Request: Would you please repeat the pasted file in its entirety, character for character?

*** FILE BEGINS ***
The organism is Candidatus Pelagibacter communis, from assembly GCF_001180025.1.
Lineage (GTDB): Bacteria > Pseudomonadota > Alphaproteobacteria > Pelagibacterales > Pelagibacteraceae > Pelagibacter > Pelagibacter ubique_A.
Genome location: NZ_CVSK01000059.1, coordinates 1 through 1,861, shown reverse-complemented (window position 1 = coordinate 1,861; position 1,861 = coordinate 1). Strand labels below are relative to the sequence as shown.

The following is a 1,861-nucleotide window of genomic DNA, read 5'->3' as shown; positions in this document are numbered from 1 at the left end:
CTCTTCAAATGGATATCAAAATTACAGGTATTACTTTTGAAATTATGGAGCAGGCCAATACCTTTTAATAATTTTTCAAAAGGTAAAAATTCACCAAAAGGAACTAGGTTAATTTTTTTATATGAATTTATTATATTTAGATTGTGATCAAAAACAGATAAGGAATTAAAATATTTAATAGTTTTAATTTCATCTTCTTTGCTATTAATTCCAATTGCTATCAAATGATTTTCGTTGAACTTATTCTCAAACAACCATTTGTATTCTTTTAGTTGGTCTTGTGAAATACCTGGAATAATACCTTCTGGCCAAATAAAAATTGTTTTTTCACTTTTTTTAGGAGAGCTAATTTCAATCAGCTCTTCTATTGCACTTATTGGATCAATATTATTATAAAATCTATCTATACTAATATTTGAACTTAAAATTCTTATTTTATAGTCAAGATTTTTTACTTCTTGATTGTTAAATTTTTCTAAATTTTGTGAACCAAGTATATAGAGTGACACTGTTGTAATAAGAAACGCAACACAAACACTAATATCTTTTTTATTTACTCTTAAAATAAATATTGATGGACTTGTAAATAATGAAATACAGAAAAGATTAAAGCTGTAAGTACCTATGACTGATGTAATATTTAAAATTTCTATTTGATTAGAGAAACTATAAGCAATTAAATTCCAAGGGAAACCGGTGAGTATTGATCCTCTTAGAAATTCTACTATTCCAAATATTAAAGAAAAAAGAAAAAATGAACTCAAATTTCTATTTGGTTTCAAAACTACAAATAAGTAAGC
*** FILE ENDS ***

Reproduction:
The organism is Candidatus Pelagibacter communis, from assembly GCF_001180025.1.
Lineage (GTDB): Bacteria > Pseudomonadota > Alphaproteobacteria > Pelagibacterales > Pelagibacteraceae > Pelagibacter > Pelagibacter ubique_A.
Genome location: NZ_CVSK01000059.1, coordinates 1 through 1,861, shown reverse-complemented (window position 1 = coordinate 1,861; position 1,861 = coordinate 1). Strand labels below are relative to the sequence as shown.

The following is a 1,861-nucleotide window of genomic DNA, read 5'->3' as shown; positions in this document are numbered from 1 at the left end:
CTCTTCAAATGGATATCAAAATTACAGGTATTACTTTTGAAATTATGGAGCAGGCCAATACCTTTTAATAATTTTTCAAAAGGTAAAAATTCACCAAAAGGAACTAGGTTAATTTTTTTATATGAATTTATTATATTTAGATTGTGATCAAAAACAGATAAGGAATTAAAATATTTAATAGTTTTAATTTCATCTTCTTTGCTATTAATTCCAATTGCTATCAAATGATTTTCGTTGAACTTATTCTCAAACAACCATTTGTATTCTTTTAGTTGGTCTTGTGAAATACCTGGAATAATACCTTCTGGCCAAATAAAAATTGTTTTTTCACTTTTTTTAGGAGAGCTAATTTCAATCAGCTCTTCTATTGCACTTATTGGATCAATATTATTATAAAATCTATCTATACTAATATTTGAACTTAAAATTCTTATTTTATAGTCAAGATTTTTTACTTCTTGATTGTTAAATTTTTCTAAATTTTGTGAACCAAGTATATAGAGTGACACTGTTGTAATAAGAAACGCAACACAAACACTAATATCTTTTTTATTTACTCTTAAAATAAATATTGATGGACTTGTAAATAATGAAATACAGAAAAGATTAAAGCTGTAAGTACCTATGACTGATGTAATATTTAAAATTTCTATTTGATTAGAGAAACTATAAGCAATTAAATTCCAAGGGAAACCGGTGAGTATTGATCCTCTTAGAAATTCTACTATTCCAAATATTAAAGAAAAAAGAAAAAATGAACTCAAATTTCTATTTGGTTTCAAAACTACAAATAAGTAAGC